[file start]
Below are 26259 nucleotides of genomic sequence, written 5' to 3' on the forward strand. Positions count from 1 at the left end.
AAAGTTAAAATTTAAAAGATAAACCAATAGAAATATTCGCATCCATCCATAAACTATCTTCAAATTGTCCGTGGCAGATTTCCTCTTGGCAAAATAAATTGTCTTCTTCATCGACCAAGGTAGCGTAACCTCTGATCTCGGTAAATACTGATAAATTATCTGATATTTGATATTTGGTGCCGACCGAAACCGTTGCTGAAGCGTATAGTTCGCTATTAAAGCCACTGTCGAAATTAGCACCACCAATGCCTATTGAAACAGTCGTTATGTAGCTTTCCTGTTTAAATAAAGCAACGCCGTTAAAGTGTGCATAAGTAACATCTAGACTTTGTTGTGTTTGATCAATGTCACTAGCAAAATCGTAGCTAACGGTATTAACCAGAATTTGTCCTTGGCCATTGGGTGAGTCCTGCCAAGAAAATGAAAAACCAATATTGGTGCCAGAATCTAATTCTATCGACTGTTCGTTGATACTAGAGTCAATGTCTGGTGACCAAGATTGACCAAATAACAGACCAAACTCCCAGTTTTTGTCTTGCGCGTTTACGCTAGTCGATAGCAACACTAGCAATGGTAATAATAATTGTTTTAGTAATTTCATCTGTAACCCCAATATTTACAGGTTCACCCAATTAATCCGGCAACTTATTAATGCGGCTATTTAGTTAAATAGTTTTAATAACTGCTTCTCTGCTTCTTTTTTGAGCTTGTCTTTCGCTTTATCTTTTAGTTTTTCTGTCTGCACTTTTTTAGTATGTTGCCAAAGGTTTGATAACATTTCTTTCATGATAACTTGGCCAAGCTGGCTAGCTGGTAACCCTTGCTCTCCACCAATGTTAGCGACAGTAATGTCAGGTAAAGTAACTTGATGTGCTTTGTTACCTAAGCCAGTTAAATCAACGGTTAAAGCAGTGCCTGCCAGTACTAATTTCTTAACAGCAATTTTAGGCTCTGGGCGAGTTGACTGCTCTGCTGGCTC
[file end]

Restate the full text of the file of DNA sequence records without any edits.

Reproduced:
Below are 26259 nucleotides of genomic sequence, written 5' to 3' on the forward strand. Positions count from 1 at the left end.
AAAGTTAAAATTTAAAAGATAAACCAATAGAAATATTCGCATCCATCCATAAACTATCTTCAAATTGTCCGTGGCAGATTTCCTCTTGGCAAAATAAATTGTCTTCTTCATCGACCAAGGTAGCGTAACCTCTGATCTCGGTAAATACTGATAAATTATCTGATATTTGATATTTGGTGCCGACCGAAACCGTTGCTGAAGCGTATAGTTCGCTATTAAAGCCACTGTCGAAATTAGCACCACCAATGCCTATTGAAACAGTCGTTATGTAGCTTTCCTGTTTAAATAAAGCAACGCCGTTAAAGTGTGCATAAGTAACATCTAGACTTTGTTGTGTTTGATCAATGTCACTAGCAAAATCGTAGCTAACGGTATTAACCAGAATTTGTCCTTGGCCATTGGGTGAGTCCTGCCAAGAAAATGAAAAACCAATATTGGTGCCAGAATCTAATTCTATCGACTGTTCGTTGATACTAGAGTCAATGTCTGGTGACCAAGATTGACCAAATAACAGACCAAACTCCCAGTTTTTGTCTTGCGCGTTTACGCTAGTCGATAGCAACACTAGCAATGGTAATAATAATTGTTTTAGTAATTTCATCTGTAACCCCAATATTTACAGGTTCACCCAATTAATCCGGCAACTTATTAATGCGGCTATTTAGTTAAATAGTTTTAATAACTGCTTCTCTGCTTCTTTTTTGAGCTTGTCTTTCGCTTTATCTTTTAGTTTTTCTGTCTGCACTTTTTTAGTATGTTGCCAAAGGTTTGATAACATTTCTTTCATGATAACTTGGCCAAGCTGGCTAGCTGGTAACCCTTGCTCTCCACCAATGTTAGCGACAGTAATGTCAGGTAAAGTAACTTGATGTGCTTTGTTACCTAAGCCAGTTAAATCAACGGTTAAAGCAGTGCCTGCCAGTACTAATTTCTTAACAGCAATTTTAGGCTCTGGGCGAGTTGACTGCTCTGCTGGCTC